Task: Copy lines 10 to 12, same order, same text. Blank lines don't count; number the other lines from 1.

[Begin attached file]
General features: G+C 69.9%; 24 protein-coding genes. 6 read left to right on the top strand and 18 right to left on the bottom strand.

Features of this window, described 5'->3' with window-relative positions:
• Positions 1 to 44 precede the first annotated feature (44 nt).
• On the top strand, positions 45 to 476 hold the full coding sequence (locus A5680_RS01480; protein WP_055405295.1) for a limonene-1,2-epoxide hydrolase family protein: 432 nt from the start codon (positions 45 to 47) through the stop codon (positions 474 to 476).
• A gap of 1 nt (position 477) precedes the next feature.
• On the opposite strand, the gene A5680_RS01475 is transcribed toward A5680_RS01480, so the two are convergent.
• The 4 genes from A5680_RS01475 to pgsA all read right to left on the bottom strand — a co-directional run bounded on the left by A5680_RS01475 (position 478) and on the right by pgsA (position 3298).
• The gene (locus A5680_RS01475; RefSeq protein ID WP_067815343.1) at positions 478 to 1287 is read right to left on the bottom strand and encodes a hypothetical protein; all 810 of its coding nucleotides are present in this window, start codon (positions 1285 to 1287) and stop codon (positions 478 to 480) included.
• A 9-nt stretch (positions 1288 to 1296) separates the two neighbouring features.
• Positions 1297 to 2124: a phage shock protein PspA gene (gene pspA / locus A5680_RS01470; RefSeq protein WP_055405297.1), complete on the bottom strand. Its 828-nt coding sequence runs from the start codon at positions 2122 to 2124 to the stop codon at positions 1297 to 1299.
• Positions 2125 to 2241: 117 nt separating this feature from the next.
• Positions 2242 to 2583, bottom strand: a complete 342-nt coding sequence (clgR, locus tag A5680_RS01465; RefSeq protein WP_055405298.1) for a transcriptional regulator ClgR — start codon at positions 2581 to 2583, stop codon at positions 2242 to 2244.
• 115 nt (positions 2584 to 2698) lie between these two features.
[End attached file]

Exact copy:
• Positions 1297 to 2124: a phage shock protein PspA gene (gene pspA / locus A5680_RS01470; RefSeq protein WP_055405297.1), complete on the bottom strand. Its 828-nt coding sequence runs from the start codon at positions 2122 to 2124 to the stop codon at positions 1297 to 1299.
• Positions 2125 to 2241: 117 nt separating this feature from the next.
• Positions 2242 to 2583, bottom strand: a complete 342-nt coding sequence (clgR, locus tag A5680_RS01465; RefSeq protein WP_055405298.1) for a transcriptional regulator ClgR — start codon at positions 2581 to 2583, stop codon at positions 2242 to 2244.